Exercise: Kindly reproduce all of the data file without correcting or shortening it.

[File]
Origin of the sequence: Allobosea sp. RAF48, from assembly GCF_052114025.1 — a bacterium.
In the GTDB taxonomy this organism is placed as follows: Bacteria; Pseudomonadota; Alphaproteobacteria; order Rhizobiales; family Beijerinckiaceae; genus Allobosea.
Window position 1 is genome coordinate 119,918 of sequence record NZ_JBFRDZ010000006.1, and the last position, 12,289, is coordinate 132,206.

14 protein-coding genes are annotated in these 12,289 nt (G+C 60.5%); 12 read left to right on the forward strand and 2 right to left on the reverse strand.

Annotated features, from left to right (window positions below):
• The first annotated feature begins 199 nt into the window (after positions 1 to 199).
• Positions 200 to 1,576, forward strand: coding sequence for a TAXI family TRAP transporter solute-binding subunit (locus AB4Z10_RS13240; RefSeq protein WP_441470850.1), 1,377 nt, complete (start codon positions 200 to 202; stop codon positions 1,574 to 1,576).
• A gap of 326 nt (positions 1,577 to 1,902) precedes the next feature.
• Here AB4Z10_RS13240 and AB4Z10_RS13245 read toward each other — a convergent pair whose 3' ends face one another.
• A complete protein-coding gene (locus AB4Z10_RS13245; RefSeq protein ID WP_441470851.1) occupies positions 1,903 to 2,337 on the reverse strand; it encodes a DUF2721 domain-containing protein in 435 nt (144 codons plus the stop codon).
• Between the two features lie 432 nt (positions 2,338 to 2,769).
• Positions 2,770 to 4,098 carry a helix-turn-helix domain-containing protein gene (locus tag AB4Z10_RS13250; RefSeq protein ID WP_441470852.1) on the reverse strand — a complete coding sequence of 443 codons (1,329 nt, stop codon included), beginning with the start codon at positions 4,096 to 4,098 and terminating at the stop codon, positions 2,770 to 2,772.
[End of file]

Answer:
Origin of the sequence: Allobosea sp. RAF48, from assembly GCF_052114025.1 — a bacterium.
In the GTDB taxonomy this organism is placed as follows: Bacteria; Pseudomonadota; Alphaproteobacteria; order Rhizobiales; family Beijerinckiaceae; genus Allobosea.
Window position 1 is genome coordinate 119,918 of sequence record NZ_JBFRDZ010000006.1, and the last position, 12,289, is coordinate 132,206.

14 protein-coding genes are annotated in these 12,289 nt (G+C 60.5%); 12 read left to right on the forward strand and 2 right to left on the reverse strand.

Annotated features, from left to right (window positions below):
• The first annotated feature begins 199 nt into the window (after positions 1 to 199).
• Positions 200 to 1,576, forward strand: coding sequence for a TAXI family TRAP transporter solute-binding subunit (locus AB4Z10_RS13240; RefSeq protein WP_441470850.1), 1,377 nt, complete (start codon positions 200 to 202; stop codon positions 1,574 to 1,576).
• A gap of 326 nt (positions 1,577 to 1,902) precedes the next feature.
• Here AB4Z10_RS13240 and AB4Z10_RS13245 read toward each other — a convergent pair whose 3' ends face one another.
• A complete protein-coding gene (locus AB4Z10_RS13245; RefSeq protein ID WP_441470851.1) occupies positions 1,903 to 2,337 on the reverse strand; it encodes a DUF2721 domain-containing protein in 435 nt (144 codons plus the stop codon).
• Between the two features lie 432 nt (positions 2,338 to 2,769).
• Positions 2,770 to 4,098 carry a helix-turn-helix domain-containing protein gene (locus tag AB4Z10_RS13250; RefSeq protein ID WP_441470852.1) on the reverse strand — a complete coding sequence of 443 codons (1,329 nt, stop codon included), beginning with the start codon at positions 4,096 to 4,098 and terminating at the stop codon, positions 2,770 to 2,772.